City closes Arlington Violations Bureau; lets court handle all traffic tickets

ARLINGTON – The city council on Monday voted unanimously to eliminate the city’s Traffic Violations Bureau.

Now before you go tearing up that speeding ticket, read the fine print below.

Eliminating the violations bureau just means that all traffic tickets and notices will instead be sent directly to Marysville Municipal Court for payment and processing, except when you decide to contest your ticket before a judge.

Arlington created the bureau in 2012 during the transition from Snohomish County District Court to Marysville Municipal Court. Arlington and Lake Stevens contract with Marysville for court services.

The main reason Arlington established a local bureau was to provide better customer service and convenience for residents “who simply wanted to pay the fine listed on the civil infraction instead of having to drive to Marysville,” Arlington Police Chief Jonathan Ventura said.

However, things have changed the past five years within the criminal justice system with the rollout of the state patrol’s SECTOR database and state Department of Licensing processing. Citations held for 14 days delays notification to DOL on any possible revocations, and also removes the 14-day window in which the court is allowed to enter into a payment plan with an individual, Deputy Chief Daniel Cone wrote in a memo.

SECTOR is a data-collection and software system that provides officers the ability to create and submit tickets and collision reports electronically. The server sends the data on for processing to the appropriate court or licensing agency. Depending on the ticket routing selected by the officer, the ticket may be sent electronically to the court from the officer’s in-car laptop, or printed out and manually sent in.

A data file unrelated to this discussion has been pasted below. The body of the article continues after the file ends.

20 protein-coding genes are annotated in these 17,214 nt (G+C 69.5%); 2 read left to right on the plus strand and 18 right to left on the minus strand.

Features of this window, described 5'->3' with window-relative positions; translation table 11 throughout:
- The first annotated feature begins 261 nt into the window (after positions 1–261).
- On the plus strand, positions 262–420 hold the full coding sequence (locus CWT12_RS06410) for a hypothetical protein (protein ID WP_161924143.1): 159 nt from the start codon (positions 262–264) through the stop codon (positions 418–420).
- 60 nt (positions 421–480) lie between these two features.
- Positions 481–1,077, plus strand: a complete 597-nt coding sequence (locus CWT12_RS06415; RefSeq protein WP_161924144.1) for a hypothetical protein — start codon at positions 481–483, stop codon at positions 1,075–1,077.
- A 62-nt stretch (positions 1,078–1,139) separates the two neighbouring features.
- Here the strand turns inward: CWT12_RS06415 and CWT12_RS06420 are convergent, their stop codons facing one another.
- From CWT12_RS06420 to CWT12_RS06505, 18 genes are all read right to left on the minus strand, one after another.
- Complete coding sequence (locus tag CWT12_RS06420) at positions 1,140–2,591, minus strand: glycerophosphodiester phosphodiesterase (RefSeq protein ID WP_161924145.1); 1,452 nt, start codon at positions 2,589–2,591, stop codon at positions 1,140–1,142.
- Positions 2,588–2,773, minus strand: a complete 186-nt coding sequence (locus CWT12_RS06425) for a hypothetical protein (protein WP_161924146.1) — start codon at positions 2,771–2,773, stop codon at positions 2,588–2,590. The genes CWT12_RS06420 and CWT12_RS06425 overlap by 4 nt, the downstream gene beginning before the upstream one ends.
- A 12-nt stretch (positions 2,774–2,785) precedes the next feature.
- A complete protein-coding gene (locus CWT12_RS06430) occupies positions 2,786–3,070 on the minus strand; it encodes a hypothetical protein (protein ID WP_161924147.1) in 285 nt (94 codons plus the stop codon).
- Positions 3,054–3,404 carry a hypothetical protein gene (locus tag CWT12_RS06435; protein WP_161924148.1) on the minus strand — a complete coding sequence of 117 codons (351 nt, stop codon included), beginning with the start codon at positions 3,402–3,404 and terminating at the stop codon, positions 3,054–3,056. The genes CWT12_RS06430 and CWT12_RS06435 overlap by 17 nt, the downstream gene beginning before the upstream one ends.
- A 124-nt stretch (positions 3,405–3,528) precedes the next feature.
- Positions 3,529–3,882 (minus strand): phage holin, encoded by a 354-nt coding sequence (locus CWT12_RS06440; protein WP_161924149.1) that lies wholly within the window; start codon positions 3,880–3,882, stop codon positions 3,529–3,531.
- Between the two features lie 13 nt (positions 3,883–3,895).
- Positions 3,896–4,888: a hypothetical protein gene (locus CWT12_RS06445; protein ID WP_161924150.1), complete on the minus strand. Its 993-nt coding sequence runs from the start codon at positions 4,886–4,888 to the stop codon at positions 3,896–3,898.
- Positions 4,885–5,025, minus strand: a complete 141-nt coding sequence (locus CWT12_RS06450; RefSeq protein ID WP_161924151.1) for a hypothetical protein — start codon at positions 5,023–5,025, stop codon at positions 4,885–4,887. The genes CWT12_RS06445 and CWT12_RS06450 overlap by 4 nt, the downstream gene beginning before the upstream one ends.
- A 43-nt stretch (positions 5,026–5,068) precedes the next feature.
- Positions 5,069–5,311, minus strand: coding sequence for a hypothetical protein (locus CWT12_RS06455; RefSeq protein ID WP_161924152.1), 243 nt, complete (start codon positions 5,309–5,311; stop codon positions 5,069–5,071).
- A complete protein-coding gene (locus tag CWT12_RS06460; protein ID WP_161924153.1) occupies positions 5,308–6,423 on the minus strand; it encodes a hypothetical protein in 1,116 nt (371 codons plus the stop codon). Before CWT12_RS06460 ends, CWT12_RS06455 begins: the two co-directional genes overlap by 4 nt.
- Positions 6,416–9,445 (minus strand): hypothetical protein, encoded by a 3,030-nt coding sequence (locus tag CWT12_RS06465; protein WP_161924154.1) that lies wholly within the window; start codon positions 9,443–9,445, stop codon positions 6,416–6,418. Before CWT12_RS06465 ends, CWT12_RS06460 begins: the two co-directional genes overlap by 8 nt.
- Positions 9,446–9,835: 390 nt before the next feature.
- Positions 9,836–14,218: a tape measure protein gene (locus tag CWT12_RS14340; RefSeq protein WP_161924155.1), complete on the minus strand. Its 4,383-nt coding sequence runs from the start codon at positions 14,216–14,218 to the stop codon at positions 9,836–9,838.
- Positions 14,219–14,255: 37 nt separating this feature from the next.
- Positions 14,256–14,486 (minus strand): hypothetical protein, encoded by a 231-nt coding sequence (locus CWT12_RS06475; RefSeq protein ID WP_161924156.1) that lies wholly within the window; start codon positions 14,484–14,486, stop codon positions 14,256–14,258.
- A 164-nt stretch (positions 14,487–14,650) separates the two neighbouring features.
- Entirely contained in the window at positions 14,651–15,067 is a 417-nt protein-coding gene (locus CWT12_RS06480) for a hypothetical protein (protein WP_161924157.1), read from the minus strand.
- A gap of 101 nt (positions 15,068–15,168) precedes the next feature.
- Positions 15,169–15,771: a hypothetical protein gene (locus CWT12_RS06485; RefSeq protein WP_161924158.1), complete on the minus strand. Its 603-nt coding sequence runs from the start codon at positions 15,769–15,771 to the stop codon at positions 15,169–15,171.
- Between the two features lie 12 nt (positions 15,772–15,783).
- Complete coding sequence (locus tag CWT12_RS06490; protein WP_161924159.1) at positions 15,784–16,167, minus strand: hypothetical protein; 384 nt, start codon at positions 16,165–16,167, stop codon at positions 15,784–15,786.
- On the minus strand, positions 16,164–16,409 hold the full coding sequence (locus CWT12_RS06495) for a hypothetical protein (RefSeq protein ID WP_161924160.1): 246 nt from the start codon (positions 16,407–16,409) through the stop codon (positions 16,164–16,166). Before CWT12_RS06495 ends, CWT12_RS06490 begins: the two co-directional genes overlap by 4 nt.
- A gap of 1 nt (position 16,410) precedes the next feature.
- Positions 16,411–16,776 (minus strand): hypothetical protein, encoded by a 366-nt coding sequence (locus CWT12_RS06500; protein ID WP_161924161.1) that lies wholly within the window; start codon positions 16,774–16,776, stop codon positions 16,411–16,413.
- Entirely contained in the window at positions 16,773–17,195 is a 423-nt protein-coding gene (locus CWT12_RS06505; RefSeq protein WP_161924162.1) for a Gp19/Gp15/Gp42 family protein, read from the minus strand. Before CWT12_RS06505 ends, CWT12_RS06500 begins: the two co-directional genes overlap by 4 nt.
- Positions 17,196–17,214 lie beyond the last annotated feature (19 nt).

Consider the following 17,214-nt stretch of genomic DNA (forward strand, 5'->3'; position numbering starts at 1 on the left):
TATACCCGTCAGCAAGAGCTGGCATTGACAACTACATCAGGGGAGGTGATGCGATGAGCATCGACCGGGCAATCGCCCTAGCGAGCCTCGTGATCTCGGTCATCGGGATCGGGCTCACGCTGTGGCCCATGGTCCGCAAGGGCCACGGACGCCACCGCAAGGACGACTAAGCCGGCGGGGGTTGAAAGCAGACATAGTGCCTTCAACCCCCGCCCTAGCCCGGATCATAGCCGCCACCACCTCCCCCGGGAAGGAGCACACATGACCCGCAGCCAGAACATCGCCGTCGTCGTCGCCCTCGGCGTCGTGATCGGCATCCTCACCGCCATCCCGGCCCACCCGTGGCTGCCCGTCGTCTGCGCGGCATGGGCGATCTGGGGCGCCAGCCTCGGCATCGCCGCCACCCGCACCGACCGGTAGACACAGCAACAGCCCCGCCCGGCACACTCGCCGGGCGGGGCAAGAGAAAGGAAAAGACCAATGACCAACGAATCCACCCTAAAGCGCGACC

Cone said it is more time consuming and costly on the part of records staff and court staff to process these citations because they have to be manually entered and processed rather than electronically filling the system.

Tickets that are not paid directly to the violations bureau are sent to court and incur a court filing fee of $46.

In 2016, there were 924 infractions issued by Arlington officers using SECTOR. Of the 447 that were sent to the violations bureau for processing by finance staff, 100 were paid to the bureau.

Cone said the decreasing trend of tickets written through the bureau, along with the additional staff time and separate handling needed since the upgrade, appears to reduce the degree of savings from eliminating the court fee.

Much like the violations bureau was focused on convenience for Arlington residents, the Marysville court has enhanced its customer service capabilities the past five years, allowing for payment by phone, mail and in person, Court Administrator Suzanne Elsner said.

Elsner said court officials are eager this month when they begin offering online payment services on traffic tickets and all court fines.

She said it’s a service that the court has been hoping to provide for quite some time, and residents in local cities should like the convenience.

“We have people email all the time to ask if they can pay online,” Elsner said. “This is just one more avenue to not have to make the trip to” the courthouse.

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